Finding his passion in Scottish dance

John Clark once swore he’d never wear a kilt, not even when his dad brought home a bolt of the family tartan from Scotland.

And when his wife Susan signed them up for Scottish country dancing class at Fallingbrook Presbyterian, John grumbled.

“I used to dance all the time. I had a great time doing it,” says the former army reserve officer, smiling. In bars or in ballrooms, dancing was something “young and foolish people do.”

“But I had no interest doing something called ‘Scottish Country Dancing,’” he said.

John Clark, who picked up Scottish country dancing at Fallingbrook Presbyterian, stands unusually still while advanced students whirl behind him on Sept. 4 at Eastminster United Church. “I miss it when we’re not dancing,” said Clark, who just returned to the dance halls after a short summer break. “It’s hard to explain the joy it brings.”
John Clark, who picked up Scottish country dancing at Fallingbrook Presbyterian, stands unusually still while advanced students whirl behind him on Sept. 4 at Eastminster United Church. “I miss it when we’re not dancing,” said Clark, who just returned to the dance halls after a short summer break. “It’s hard to explain the joy it brings.”

Much has changed since John got swept into that beginner’s class at Fallingbrook back in 1999.

Today, he dances quick-footed Scottish reels and jigs, stately Strathspeys, and open-floor ceilidhs every chance he gets.

“I can go dancing – and people do – five nights a week,” said Clark.

Even outside the halls, dancing keeps Clark on his toes. As chair of the Toronto-area chapter of the Royal Scottish Country Dance Society, he volunteers to help out 26 dance groups stretching from Streetsville to Port Perry, Birch Cliff to Alliston.

As for wearing a kilt, Clark has already told his daughter what he will wear to his daughter’s wedding next year – his father’s kilt, of course, which he had tailored years ago.

“Guys in my regiment who knew me way back when just laughed,” he said.

So how exactly did Clark find his Scottish country dancing feet?

A Beach Metro News reporter who asked that question got a very involved sort of answer – an introductory class on the springy wood floor at Eastminster United Church.

Guided by instructor Maureen Richardson and a few brave partners, this flat-footed reporter saw how Scottish country dance involves all the other pairs of dancers on the floor as well as the person who brought you.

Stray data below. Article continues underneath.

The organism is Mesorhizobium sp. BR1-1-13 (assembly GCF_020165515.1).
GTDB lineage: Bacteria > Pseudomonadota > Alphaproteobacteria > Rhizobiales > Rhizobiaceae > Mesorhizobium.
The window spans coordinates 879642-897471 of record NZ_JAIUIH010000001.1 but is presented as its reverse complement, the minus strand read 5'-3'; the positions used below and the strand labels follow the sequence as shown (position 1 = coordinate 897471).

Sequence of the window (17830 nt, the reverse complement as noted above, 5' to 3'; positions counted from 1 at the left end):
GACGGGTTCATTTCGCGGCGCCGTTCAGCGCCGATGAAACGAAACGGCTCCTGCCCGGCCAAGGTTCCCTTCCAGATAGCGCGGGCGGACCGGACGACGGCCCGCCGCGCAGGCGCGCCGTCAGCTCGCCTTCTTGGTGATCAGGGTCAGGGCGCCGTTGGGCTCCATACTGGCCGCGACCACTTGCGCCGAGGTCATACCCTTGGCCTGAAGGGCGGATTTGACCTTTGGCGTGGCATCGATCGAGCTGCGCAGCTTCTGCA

“It’s a lot different than ballroom,” Clark said. “With ballroom, you’re a couple dancing alone –you’re always holding.”

But in Scottish country dancing, the holds tend to be as light as the footsteps – partners rarely hold hands for long, and they’re liable to wheel off course if they do, Richardson warned. Most dances involve three or four couples who dance in a set, where one couple’s move spurs a move in another and partners may switch and switch back again.

The result, said Clark, is that you’re always meeting or dancing with other people.

“It’s one of the friendliest communities I’ve ever been with,” he said. “I basically have about 300 new friends since I started dancing.”

So far as anyone can tell, Clark said there are about 13,000 Scottish country dances written down, and some date back as far as the 1600s.

Many of the steps, such as the pas de basque (step of the Basques) or the poussette (a step to switch places) come from French and other mainland European traditions.

“If you look back in history, some of the royalty of Scotland lived in Italy, Spain, and France after they were exiled,” he said.

From its headquarters in Edinburgh, the Royal Scottish Country Dance Society has published 48 books of dances. Starting in the 1920s as a way to preserve the tradition, which had its  first heyday in the 18th century, the books include new ones, too.

One dance in Book 13, the “Victory Book” published after the Second World War, includes a dance called the Reel of the 51st Highlanders. Written by a Scottish lieutenant who was being held as a prisoner of war, its steps draw Saint Andrew’s Cross, which is featured on the Scottish flag.

“They tried to send the instructions back to Scotland, and the Germans wouldn’t let them through,” Clark said. “They thought it was some kind of plan to escape, or they were sending information about troop movements or something.”

When the Queen finally saw the dance performed, she requested that it go into the next Society book.

Clark said Scottish country dancing has spread well outside of Scotland – two of the world’s largest RCDS branches are in New Zealand and Japan.

“Anywhere the Scots went, there’s dancing,” Clark said. “Even in Moscow.”

And here in Toronto, Clark called Scottish country dance the city’s “best kept secret.”

For one thing, Toronto dancers often get to enjoy live music by the likes of Scotch Mist or Don Bartlett and The Scottish Heirs, he said. The city also hosts a grand Tartan Ball at the Royal York that is now entering its 52nd year.

Dancing at the 50th Tartan Ball was the goal that propelled Clark through a knee surgery two years ago – almost a little too quickly.

“One day my physio came up and said, ‘What are you listening to? Because you’re working too hard,” he said, laughing.

Clark played her the up-tempo jigs and reels he was listening to as he exercised, and explained his goal. She made him promise to send a video of him on the dance floor, and he did – the floor was still full of couples well after midnight.

Clark said anyone interested in Scottish country dance should give it a try, even if you don’t bring a partner.

“If hubby doesn’t want to come, he eventually will because you’re always going out somewhere with other people,” he said, laughing.

“All you need are soft shoes and the willingness to have a good time.”


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